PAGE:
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Marc Quinn

DNA Garden

Property from an Important New York Collection

Marc Quinn

Marc Quinn

DNA Garden

DNA Garden

Marc Quinn

b. 1964

DNA Garden

stainless steel frame, polycarbonate, agar jelly, bacteria colonies, 77 plates of cloned DNA - 75 plants & 2 humans

73⅞ by 126 by 4⅜ in. (187.5 by 320 by 11.2 cm.)

Executed in 2001.

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White Cube, London

Private Collection

Sotheby's London, 25 October, 2005, Lot 117

Acquired at the above sale by the present owner

Montreal, DHC/ART, Marc Quinn, October 2008 - January 2008

The Netherlands, The Groninger Museum, Marc Quinn: Recent Sculpture, April - August 2006

Liverpool, Tate, Marc Quinn, February - April 2002

Marc Quinn is an artist whose work treats the age-old themes of life, birth and death. In his own words: “Everybody wants to find out for himself who he is, why he exists and what it means to be alive.” In his work, however, which consistently seeks to dissolve the boundaries between art and science, these perennially recurring motifs assume a new, brutally literal and quasi-scientific directness. The legacy of having a physicist father, Quinn’s fascination with the stuff of life and the intrinsic nature of how physical matter is made propels his artistic exploration.

DNA Garden, exhibited at the artist’s solo exhibition at Tate Liverpool in 2002, is the culmination of Quinn’s on-going series of works that “literally” explores the mystery of existence and its enigmatic ambiguity. Unlike other works from the series that predominantly deal with the existence of individual figures, such as the DNA Self-portrait (2002) and a recent DNA portrait of Kate Moss, DNA Garden addresses this philosophical issue on a monumental scale. In the present work, the imposing , grid-like steel presentation displays two human DNA profiles, although the distinction between the two is deliberately left obscured, implying that these differing seventy-seven strands -- plant and human -- once shared a common point of departure: a single cell amoeba. In the age of cloning and genetic manipulation, Quinn, among the first generation to be able to see the instructions of making ourselves, locates himself at the very center of his literal exploration of generational bonds.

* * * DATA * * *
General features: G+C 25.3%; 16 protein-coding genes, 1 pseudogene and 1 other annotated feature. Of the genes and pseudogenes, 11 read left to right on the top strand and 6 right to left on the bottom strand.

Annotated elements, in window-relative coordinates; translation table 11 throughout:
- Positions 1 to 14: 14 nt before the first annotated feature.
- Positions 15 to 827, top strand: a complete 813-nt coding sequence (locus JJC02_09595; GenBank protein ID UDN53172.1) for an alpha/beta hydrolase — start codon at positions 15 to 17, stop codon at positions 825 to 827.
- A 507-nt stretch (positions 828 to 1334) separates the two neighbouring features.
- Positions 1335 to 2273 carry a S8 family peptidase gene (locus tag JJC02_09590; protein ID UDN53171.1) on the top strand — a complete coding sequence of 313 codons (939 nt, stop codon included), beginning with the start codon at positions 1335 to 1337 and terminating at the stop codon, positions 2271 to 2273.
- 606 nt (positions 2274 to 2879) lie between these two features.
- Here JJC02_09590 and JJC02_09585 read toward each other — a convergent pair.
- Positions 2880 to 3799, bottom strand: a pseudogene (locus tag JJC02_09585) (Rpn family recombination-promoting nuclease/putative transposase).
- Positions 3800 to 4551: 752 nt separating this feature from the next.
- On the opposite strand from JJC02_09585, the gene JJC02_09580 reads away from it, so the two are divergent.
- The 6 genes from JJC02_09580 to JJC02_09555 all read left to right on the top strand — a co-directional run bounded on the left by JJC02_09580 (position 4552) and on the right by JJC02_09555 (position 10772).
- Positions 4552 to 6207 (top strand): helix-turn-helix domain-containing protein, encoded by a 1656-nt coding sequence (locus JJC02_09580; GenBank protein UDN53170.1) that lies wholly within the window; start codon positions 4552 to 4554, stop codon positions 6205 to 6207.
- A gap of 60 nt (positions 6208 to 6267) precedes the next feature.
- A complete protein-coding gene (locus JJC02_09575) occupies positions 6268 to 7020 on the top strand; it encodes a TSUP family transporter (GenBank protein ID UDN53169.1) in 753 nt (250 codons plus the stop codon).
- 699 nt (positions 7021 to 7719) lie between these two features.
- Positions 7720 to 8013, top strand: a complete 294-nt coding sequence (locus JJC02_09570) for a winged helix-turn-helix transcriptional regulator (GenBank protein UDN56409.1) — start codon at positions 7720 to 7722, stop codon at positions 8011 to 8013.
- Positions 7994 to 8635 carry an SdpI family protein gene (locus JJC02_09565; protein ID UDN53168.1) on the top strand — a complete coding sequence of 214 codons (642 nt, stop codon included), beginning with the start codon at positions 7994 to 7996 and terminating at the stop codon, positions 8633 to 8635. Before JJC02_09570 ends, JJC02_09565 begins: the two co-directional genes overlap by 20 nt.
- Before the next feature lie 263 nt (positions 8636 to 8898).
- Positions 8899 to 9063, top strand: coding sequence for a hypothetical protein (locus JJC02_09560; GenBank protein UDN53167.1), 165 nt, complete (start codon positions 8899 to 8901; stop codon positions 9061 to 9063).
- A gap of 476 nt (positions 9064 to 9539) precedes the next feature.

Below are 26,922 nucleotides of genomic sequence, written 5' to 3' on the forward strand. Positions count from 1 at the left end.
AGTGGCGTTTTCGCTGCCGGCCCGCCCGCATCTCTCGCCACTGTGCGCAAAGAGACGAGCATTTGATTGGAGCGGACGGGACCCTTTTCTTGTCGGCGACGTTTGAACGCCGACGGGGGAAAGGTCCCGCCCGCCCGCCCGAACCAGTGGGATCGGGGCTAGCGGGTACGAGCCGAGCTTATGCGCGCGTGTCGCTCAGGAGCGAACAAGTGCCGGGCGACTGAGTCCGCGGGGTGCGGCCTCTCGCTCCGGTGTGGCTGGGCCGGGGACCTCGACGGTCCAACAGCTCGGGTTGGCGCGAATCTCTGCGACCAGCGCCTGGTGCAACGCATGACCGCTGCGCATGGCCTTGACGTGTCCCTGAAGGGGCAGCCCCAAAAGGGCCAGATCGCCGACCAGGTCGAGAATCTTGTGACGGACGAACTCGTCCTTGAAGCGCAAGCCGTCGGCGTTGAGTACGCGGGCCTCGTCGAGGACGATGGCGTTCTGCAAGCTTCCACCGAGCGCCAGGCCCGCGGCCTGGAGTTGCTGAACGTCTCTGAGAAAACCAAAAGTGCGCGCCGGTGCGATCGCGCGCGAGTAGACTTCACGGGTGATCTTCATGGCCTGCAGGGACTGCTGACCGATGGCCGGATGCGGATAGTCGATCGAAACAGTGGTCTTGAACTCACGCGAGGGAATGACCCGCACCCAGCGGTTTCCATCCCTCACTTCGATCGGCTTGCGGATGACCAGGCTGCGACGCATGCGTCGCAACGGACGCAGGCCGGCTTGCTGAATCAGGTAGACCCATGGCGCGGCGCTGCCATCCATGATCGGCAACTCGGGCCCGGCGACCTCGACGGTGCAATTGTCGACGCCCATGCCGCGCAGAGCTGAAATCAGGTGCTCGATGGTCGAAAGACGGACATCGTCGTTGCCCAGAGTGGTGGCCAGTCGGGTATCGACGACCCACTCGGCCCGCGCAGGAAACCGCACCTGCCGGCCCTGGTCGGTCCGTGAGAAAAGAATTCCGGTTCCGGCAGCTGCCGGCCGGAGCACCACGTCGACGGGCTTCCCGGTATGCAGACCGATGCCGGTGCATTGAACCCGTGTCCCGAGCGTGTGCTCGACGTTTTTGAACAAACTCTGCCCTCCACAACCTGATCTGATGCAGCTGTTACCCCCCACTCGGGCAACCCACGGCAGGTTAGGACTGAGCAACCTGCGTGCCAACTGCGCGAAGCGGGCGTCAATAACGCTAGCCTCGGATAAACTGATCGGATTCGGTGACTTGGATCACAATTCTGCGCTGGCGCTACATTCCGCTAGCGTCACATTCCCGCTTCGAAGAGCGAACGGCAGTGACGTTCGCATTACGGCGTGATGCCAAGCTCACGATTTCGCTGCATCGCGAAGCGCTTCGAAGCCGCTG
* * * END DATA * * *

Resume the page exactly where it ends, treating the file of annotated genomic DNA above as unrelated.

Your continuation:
The artist calls the work the “literalisation of the Garden of Eden,” a theme with a long history in religious image making. Repeatedly incorporating blood and materials that draw directly on Christian iconography in his art, Quinn here employs the triptych format, one that is instinctively associated with devotional altarpieces. Bearing close compositional remembrance to Hieronymus Bosch’s The Garden of Earthly Delights, the structure seems at first fitting for a biblical theme; however, this allusion is alternatively challenged by the replacement of a traditional depiction of Adam and Eve with petri dishes of agar jelly holding DNA stands -- a potent reminder of the eclipse of religious explanations by unremitting advances of modern science. Age-old religious glosses on the meaning of life by way of the triadic structure of Heaven, Earth and Hell, such as that of Bosch, are here rendered obsolete by this temple to scientific progress. The artist refers to the DNAs in this work as traces of life, “like traditional saints’ relics,” underlining further this ambiguous relationship between science and religious worship in our confusing quest for the origin of our existence.

Marc Quinn’s DNA sculptures were made in collaboration with Nobel Peace Prize winning geneticist Sir John Sulstan at the world famous Sanger Centre in Cambridge. Other DNA portraits, including a portrait of Sulstan, may be found in the collection of the National Portrait Gallery, London and the Dallas Museum of Art.